A number of activities involved in testing software are known to be difficult and time consuming. Among them is the definition and coding of test oracles and the isolation of faults once failures have been detected. Through a thorough and rigorous empirical study, we investigate how the instrumentation of contracts could address both issues. Contracts are known to be a useful technique in specifying the precondition and postcondition of operations and class invariants, thus making the definition of object-oriented analysis or design elements more precise. It is one of the reasons the Object Constraint Language (OCL) was made part of the Unified Modeling Language. Our aim in this paper is to reuse and instrument contracts to ease testing. A thorough case study is run where we define OCL contracts, instrument them using a commercial tool and assess the benefits and limitations of doing so to support the automated detection of failures and the isolation of faults. As contracts can be defined at various levels of detail, we also investigate the cost and benefit of using contracts at different levels of precision. We then draw practical conclusions regarding the applicability of the approach and its limitations. Copyright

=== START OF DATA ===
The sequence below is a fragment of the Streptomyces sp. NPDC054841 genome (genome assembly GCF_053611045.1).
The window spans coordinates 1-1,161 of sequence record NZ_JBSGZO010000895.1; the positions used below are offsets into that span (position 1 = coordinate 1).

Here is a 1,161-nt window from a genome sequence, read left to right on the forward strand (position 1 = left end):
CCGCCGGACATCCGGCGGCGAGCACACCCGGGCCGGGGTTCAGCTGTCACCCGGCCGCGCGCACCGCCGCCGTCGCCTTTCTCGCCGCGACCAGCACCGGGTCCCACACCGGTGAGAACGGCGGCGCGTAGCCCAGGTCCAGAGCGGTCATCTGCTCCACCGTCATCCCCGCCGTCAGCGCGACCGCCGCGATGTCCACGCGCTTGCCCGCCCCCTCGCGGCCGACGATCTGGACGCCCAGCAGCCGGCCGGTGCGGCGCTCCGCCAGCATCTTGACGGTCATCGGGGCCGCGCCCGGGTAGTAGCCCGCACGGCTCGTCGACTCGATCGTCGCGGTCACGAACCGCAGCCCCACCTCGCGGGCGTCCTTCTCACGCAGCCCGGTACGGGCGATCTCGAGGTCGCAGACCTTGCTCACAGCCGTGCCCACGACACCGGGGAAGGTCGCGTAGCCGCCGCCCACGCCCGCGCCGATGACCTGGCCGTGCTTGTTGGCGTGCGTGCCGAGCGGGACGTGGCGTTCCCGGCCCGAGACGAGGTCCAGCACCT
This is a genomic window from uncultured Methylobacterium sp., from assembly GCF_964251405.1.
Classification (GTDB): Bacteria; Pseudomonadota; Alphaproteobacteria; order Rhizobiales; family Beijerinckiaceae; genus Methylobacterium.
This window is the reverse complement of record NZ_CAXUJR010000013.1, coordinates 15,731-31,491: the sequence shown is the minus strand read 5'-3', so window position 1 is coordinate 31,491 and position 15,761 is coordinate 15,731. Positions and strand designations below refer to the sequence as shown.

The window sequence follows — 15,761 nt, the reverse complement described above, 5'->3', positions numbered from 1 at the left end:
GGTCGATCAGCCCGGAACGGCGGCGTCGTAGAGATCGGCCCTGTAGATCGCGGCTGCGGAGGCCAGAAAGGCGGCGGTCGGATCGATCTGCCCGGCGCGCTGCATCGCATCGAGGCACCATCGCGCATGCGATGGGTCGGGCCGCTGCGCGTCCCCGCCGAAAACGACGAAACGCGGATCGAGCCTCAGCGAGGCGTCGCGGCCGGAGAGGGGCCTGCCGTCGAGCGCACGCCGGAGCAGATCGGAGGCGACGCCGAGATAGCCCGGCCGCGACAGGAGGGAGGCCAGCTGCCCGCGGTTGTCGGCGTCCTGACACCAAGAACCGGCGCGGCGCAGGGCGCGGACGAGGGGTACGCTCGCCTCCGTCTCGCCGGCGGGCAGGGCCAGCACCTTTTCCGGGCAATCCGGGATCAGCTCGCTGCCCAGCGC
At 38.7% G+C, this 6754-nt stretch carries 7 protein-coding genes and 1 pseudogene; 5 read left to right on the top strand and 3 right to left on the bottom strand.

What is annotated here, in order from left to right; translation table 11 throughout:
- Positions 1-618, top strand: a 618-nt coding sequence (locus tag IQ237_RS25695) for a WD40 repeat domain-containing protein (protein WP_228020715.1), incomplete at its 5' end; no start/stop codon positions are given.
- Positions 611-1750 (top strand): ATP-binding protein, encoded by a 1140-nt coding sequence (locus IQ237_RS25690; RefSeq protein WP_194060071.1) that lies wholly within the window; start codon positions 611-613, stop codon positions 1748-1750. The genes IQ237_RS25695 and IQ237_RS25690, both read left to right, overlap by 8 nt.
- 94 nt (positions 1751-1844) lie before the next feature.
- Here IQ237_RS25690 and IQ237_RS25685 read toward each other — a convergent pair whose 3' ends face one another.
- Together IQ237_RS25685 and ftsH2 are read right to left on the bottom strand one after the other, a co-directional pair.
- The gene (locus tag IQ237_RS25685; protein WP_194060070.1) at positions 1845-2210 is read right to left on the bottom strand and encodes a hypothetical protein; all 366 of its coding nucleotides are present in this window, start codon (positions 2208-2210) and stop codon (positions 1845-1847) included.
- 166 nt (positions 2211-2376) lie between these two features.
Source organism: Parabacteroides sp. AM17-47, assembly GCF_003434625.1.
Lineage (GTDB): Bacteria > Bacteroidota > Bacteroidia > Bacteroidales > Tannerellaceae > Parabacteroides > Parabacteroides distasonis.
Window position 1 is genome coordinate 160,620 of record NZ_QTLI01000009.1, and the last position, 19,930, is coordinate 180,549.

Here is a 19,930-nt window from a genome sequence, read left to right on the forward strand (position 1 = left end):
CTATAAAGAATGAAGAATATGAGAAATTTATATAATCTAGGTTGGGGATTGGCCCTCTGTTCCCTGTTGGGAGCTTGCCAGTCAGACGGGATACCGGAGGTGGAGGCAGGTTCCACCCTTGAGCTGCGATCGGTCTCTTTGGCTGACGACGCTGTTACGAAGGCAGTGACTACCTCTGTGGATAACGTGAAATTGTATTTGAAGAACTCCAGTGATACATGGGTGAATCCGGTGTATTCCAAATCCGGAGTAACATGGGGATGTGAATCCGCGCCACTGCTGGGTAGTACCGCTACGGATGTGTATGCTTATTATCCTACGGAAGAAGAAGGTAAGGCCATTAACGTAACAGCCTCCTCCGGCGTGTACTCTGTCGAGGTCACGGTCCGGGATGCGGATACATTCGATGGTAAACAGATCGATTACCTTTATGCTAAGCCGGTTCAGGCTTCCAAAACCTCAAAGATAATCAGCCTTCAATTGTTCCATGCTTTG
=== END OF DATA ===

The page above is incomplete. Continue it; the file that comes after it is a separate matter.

Additional Metadata
Keywords Contracts, Object-oriented analysis, Object-oriented testing, Testability
Persistent URL dx.doi.org/10.1002/spe.520
Journal Software - Practice and Experience
Briand, L.C., Labiche, Y, & Sun, H. (2003). Investigating the use of analysis contracts to improve the testability of object-oriented code. Software - Practice and Experience, 33(7), 637–672. doi:10.1002/spe.520